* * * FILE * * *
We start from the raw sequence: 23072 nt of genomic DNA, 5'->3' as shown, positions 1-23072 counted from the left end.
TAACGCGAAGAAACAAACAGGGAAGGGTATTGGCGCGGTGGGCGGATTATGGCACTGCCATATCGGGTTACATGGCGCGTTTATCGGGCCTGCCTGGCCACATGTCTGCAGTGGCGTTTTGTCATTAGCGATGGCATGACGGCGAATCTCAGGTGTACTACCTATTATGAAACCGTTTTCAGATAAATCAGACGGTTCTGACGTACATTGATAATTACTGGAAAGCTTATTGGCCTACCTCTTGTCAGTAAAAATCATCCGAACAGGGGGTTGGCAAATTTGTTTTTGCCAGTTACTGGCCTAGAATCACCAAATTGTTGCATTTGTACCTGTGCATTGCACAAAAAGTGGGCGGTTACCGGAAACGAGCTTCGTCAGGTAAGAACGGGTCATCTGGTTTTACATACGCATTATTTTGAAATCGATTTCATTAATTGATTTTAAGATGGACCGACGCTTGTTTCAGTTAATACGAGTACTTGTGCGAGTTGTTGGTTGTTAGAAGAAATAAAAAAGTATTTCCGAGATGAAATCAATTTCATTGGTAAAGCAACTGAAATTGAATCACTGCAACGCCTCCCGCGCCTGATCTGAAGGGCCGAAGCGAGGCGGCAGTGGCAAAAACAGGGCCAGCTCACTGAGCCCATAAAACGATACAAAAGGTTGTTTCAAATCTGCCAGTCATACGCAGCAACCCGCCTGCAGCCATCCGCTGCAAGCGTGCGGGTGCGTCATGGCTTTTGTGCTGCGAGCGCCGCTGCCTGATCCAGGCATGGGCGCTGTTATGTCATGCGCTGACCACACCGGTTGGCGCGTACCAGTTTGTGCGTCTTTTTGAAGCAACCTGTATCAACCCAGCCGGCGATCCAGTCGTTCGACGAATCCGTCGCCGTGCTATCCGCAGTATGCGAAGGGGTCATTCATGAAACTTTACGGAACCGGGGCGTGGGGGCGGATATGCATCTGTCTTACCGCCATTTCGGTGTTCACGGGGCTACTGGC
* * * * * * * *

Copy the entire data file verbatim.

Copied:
We start from the raw sequence: 23072 nt of genomic DNA, 5'->3' as shown, positions 1-23072 counted from the left end.
TAACGCGAAGAAACAAACAGGGAAGGGTATTGGCGCGGTGGGCGGATTATGGCACTGCCATATCGGGTTACATGGCGCGTTTATCGGGCCTGCCTGGCCACATGTCTGCAGTGGCGTTTTGTCATTAGCGATGGCATGACGGCGAATCTCAGGTGTACTACCTATTATGAAACCGTTTTCAGATAAATCAGACGGTTCTGACGTACATTGATAATTACTGGAAAGCTTATTGGCCTACCTCTTGTCAGTAAAAATCATCCGAACAGGGGGTTGGCAAATTTGTTTTTGCCAGTTACTGGCCTAGAATCACCAAATTGTTGCATTTGTACCTGTGCATTGCACAAAAAGTGGGCGGTTACCGGAAACGAGCTTCGTCAGGTAAGAACGGGTCATCTGGTTTTACATACGCATTATTTTGAAATCGATTTCATTAATTGATTTTAAGATGGACCGACGCTTGTTTCAGTTAATACGAGTACTTGTGCGAGTTGTTGGTTGTTAGAAGAAATAAAAAAGTATTTCCGAGATGAAATCAATTTCATTGGTAAAGCAACTGAAATTGAATCACTGCAACGCCTCCCGCGCCTGATCTGAAGGGCCGAAGCGAGGCGGCAGTGGCAAAAACAGGGCCAGCTCACTGAGCCCATAAAACGATACAAAAGGTTGTTTCAAATCTGCCAGTCATACGCAGCAACCCGCCTGCAGCCATCCGCTGCAAGCGTGCGGGTGCGTCATGGCTTTTGTGCTGCGAGCGCCGCTGCCTGATCCAGGCATGGGCGCTGTTATGTCATGCGCTGACCACACCGGTTGGCGCGTACCAGTTTGTGCGTCTTTTTGAAGCAACCTGTATCAACCCAGCCGGCGATCCAGTCGTTCGACGAATCCGTCGCCGTGCTATCCGCAGTATGCGAAGGGGTCATTCATGAAACTTTACGGAACCGGGGCGTGGGGGCGGATATGCATCTGTCTTACCGCCATTTCGGTGTTCACGGGGCTACTGGC